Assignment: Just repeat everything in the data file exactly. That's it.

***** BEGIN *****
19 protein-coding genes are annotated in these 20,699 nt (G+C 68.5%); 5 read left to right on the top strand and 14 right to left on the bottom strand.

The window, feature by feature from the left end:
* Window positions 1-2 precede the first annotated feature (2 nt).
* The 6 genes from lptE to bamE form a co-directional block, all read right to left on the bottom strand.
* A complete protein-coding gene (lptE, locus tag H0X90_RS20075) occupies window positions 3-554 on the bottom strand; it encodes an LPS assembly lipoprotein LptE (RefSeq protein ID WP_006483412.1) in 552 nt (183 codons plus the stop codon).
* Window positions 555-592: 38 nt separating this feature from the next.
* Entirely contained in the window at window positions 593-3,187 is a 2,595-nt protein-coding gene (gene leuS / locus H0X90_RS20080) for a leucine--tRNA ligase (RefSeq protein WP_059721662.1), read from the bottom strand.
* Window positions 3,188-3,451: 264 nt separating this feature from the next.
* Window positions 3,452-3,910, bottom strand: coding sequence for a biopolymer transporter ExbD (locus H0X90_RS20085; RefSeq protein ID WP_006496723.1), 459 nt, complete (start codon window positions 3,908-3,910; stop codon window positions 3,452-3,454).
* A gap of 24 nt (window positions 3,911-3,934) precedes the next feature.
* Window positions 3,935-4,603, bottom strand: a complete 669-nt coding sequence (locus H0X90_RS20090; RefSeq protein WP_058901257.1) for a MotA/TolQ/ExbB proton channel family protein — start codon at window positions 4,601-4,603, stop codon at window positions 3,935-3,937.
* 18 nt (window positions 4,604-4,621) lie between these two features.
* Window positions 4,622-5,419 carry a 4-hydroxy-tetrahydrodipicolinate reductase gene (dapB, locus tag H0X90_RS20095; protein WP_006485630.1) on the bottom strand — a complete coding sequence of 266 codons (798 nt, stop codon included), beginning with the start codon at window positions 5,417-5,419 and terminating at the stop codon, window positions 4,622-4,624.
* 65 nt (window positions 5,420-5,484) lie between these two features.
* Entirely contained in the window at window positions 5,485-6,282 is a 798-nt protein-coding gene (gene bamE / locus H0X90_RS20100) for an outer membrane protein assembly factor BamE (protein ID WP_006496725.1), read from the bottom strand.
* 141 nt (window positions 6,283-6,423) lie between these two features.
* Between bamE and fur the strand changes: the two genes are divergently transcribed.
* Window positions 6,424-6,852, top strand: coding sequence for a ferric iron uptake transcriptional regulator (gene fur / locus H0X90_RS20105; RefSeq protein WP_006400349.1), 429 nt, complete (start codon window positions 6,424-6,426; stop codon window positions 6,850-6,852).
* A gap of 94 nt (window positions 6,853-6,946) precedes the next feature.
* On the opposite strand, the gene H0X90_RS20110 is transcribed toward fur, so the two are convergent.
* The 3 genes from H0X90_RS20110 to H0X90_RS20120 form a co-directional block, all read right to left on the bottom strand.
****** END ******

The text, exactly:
19 protein-coding genes are annotated in these 20,699 nt (G+C 68.5%); 5 read left to right on the top strand and 14 right to left on the bottom strand.

The window, feature by feature from the left end:
* Window positions 1-2 precede the first annotated feature (2 nt).
* The 6 genes from lptE to bamE form a co-directional block, all read right to left on the bottom strand.
* A complete protein-coding gene (lptE, locus tag H0X90_RS20075) occupies window positions 3-554 on the bottom strand; it encodes an LPS assembly lipoprotein LptE (RefSeq protein ID WP_006483412.1) in 552 nt (183 codons plus the stop codon).
* Window positions 555-592: 38 nt separating this feature from the next.
* Entirely contained in the window at window positions 593-3,187 is a 2,595-nt protein-coding gene (gene leuS / locus H0X90_RS20080) for a leucine--tRNA ligase (RefSeq protein WP_059721662.1), read from the bottom strand.
* Window positions 3,188-3,451: 264 nt separating this feature from the next.
* Window positions 3,452-3,910, bottom strand: coding sequence for a biopolymer transporter ExbD (locus H0X90_RS20085; RefSeq protein ID WP_006496723.1), 459 nt, complete (start codon window positions 3,908-3,910; stop codon window positions 3,452-3,454).
* A gap of 24 nt (window positions 3,911-3,934) precedes the next feature.
* Window positions 3,935-4,603, bottom strand: a complete 669-nt coding sequence (locus H0X90_RS20090; RefSeq protein WP_058901257.1) for a MotA/TolQ/ExbB proton channel family protein — start codon at window positions 4,601-4,603, stop codon at window positions 3,935-3,937.
* 18 nt (window positions 4,604-4,621) lie between these two features.
* Window positions 4,622-5,419 carry a 4-hydroxy-tetrahydrodipicolinate reductase gene (dapB, locus tag H0X90_RS20095; protein WP_006485630.1) on the bottom strand — a complete coding sequence of 266 codons (798 nt, stop codon included), beginning with the start codon at window positions 5,417-5,419 and terminating at the stop codon, window positions 4,622-4,624.
* 65 nt (window positions 5,420-5,484) lie between these two features.
* Entirely contained in the window at window positions 5,485-6,282 is a 798-nt protein-coding gene (gene bamE / locus H0X90_RS20100) for an outer membrane protein assembly factor BamE (protein ID WP_006496725.1), read from the bottom strand.
* 141 nt (window positions 6,283-6,423) lie between these two features.
* Between bamE and fur the strand changes: the two genes are divergently transcribed.
* Window positions 6,424-6,852, top strand: coding sequence for a ferric iron uptake transcriptional regulator (gene fur / locus H0X90_RS20105; RefSeq protein WP_006400349.1), 429 nt, complete (start codon window positions 6,424-6,426; stop codon window positions 6,850-6,852).
* A gap of 94 nt (window positions 6,853-6,946) precedes the next feature.
* On the opposite strand, the gene H0X90_RS20110 is transcribed toward fur, so the two are convergent.
* The 3 genes from H0X90_RS20110 to H0X90_RS20120 form a co-directional block, all read right to left on the bottom strand.